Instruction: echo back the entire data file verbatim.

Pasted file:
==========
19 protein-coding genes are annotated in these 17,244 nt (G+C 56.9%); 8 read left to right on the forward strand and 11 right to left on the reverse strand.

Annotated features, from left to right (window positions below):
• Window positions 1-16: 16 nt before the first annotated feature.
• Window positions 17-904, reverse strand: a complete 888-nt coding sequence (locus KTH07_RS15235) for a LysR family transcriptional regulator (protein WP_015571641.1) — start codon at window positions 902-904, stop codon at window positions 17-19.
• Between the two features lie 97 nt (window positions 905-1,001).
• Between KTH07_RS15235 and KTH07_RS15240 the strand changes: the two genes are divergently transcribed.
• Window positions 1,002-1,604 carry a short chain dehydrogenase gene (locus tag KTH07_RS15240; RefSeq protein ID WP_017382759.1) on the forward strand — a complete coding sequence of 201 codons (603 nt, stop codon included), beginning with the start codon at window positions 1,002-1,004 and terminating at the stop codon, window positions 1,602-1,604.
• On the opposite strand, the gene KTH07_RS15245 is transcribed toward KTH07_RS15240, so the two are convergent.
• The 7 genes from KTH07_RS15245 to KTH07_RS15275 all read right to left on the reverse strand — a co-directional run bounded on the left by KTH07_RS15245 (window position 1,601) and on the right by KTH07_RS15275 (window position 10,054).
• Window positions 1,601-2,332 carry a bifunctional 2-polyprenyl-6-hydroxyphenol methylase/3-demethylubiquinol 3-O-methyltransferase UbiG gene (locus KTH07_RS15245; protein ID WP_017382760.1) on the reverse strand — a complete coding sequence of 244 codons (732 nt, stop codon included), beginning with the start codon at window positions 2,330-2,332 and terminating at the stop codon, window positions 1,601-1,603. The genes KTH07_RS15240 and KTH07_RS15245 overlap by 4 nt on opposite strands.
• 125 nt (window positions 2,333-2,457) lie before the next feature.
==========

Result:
19 protein-coding genes are annotated in these 17,244 nt (G+C 56.9%); 8 read left to right on the forward strand and 11 right to left on the reverse strand.

Annotated features, from left to right (window positions below):
• Window positions 1-16: 16 nt before the first annotated feature.
• Window positions 17-904, reverse strand: a complete 888-nt coding sequence (locus KTH07_RS15235) for a LysR family transcriptional regulator (protein WP_015571641.1) — start codon at window positions 902-904, stop codon at window positions 17-19.
• Between the two features lie 97 nt (window positions 905-1,001).
• Between KTH07_RS15235 and KTH07_RS15240 the strand changes: the two genes are divergently transcribed.
• Window positions 1,002-1,604 carry a short chain dehydrogenase gene (locus tag KTH07_RS15240; RefSeq protein ID WP_017382759.1) on the forward strand — a complete coding sequence of 201 codons (603 nt, stop codon included), beginning with the start codon at window positions 1,002-1,004 and terminating at the stop codon, window positions 1,602-1,604.
• On the opposite strand, the gene KTH07_RS15245 is transcribed toward KTH07_RS15240, so the two are convergent.
• The 7 genes from KTH07_RS15245 to KTH07_RS15275 all read right to left on the reverse strand — a co-directional run bounded on the left by KTH07_RS15245 (window position 1,601) and on the right by KTH07_RS15275 (window position 10,054).
• Window positions 1,601-2,332 carry a bifunctional 2-polyprenyl-6-hydroxyphenol methylase/3-demethylubiquinol 3-O-methyltransferase UbiG gene (locus KTH07_RS15245; protein ID WP_017382760.1) on the reverse strand — a complete coding sequence of 244 codons (732 nt, stop codon included), beginning with the start codon at window positions 2,330-2,332 and terminating at the stop codon, window positions 1,601-1,603. The genes KTH07_RS15240 and KTH07_RS15245 overlap by 4 nt on opposite strands.
• 125 nt (window positions 2,333-2,457) lie before the next feature.